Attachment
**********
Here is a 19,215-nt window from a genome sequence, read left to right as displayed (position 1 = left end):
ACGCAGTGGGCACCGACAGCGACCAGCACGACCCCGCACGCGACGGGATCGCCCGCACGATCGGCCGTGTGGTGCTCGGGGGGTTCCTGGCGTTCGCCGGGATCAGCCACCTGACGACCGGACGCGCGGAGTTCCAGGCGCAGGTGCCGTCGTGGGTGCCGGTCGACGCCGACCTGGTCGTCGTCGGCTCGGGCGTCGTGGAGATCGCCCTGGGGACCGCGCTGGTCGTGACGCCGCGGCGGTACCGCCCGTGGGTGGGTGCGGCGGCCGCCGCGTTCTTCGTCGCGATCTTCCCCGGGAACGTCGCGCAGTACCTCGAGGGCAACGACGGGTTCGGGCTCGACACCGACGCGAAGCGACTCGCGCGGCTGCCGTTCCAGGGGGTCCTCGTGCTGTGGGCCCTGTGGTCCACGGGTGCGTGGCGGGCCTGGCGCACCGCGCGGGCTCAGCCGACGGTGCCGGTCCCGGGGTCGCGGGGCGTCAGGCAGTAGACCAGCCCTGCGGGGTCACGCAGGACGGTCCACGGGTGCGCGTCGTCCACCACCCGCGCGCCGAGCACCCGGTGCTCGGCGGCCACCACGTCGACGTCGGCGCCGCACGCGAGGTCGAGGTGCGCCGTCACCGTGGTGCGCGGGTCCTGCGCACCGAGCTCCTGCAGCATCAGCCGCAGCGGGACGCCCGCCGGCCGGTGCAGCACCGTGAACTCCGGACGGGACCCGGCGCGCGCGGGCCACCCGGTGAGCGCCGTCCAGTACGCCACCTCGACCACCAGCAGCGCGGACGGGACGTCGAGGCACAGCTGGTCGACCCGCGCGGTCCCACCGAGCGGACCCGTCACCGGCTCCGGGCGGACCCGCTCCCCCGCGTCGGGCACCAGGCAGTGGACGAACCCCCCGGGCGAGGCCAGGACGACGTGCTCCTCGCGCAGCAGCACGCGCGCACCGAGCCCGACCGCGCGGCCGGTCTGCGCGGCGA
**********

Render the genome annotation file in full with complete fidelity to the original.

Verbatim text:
Here is a 19,215-nt window from a genome sequence, read left to right as displayed (position 1 = left end):
ACGCAGTGGGCACCGACAGCGACCAGCACGACCCCGCACGCGACGGGATCGCCCGCACGATCGGCCGTGTGGTGCTCGGGGGGTTCCTGGCGTTCGCCGGGATCAGCCACCTGACGACCGGACGCGCGGAGTTCCAGGCGCAGGTGCCGTCGTGGGTGCCGGTCGACGCCGACCTGGTCGTCGTCGGCTCGGGCGTCGTGGAGATCGCCCTGGGGACCGCGCTGGTCGTGACGCCGCGGCGGTACCGCCCGTGGGTGGGTGCGGCGGCCGCCGCGTTCTTCGTCGCGATCTTCCCCGGGAACGTCGCGCAGTACCTCGAGGGCAACGACGGGTTCGGGCTCGACACCGACGCGAAGCGACTCGCGCGGCTGCCGTTCCAGGGGGTCCTCGTGCTGTGGGCCCTGTGGTCCACGGGTGCGTGGCGGGCCTGGCGCACCGCGCGGGCTCAGCCGACGGTGCCGGTCCCGGGGTCGCGGGGCGTCAGGCAGTAGACCAGCCCTGCGGGGTCACGCAGGACGGTCCACGGGTGCGCGTCGTCCACCACCCGCGCGCCGAGCACCCGGTGCTCGGCGGCCACCACGTCGACGTCGGCGCCGCACGCGAGGTCGAGGTGCGCCGTCACCGTGGTGCGCGGGTCCTGCGCACCGAGCTCCTGCAGCATCAGCCGCAGCGGGACGCCCGCCGGCCGGTGCAGCACCGTGAACTCCGGACGGGACCCGGCGCGCGCGGGCCACCCGGTGAGCGCCGTCCAGTACGCCACCTCGACCACCAGCAGCGCGGACGGGACGTCGAGGCACAGCTGGTCGACCCGCGCGGTCCCACCGAGCGGACCCGTCACCGGCTCCGGGCGGACCCGCTCCCCCGCGTCGGGCACCAGGCAGTGGACGAACCCCCCGGGCGAGGCCAGGACGACGTGCTCCTCGCGCAGCAGCACGCGCGCACCGAGCCCGACCGCGCGGCCGGTCTGCGCGGCGA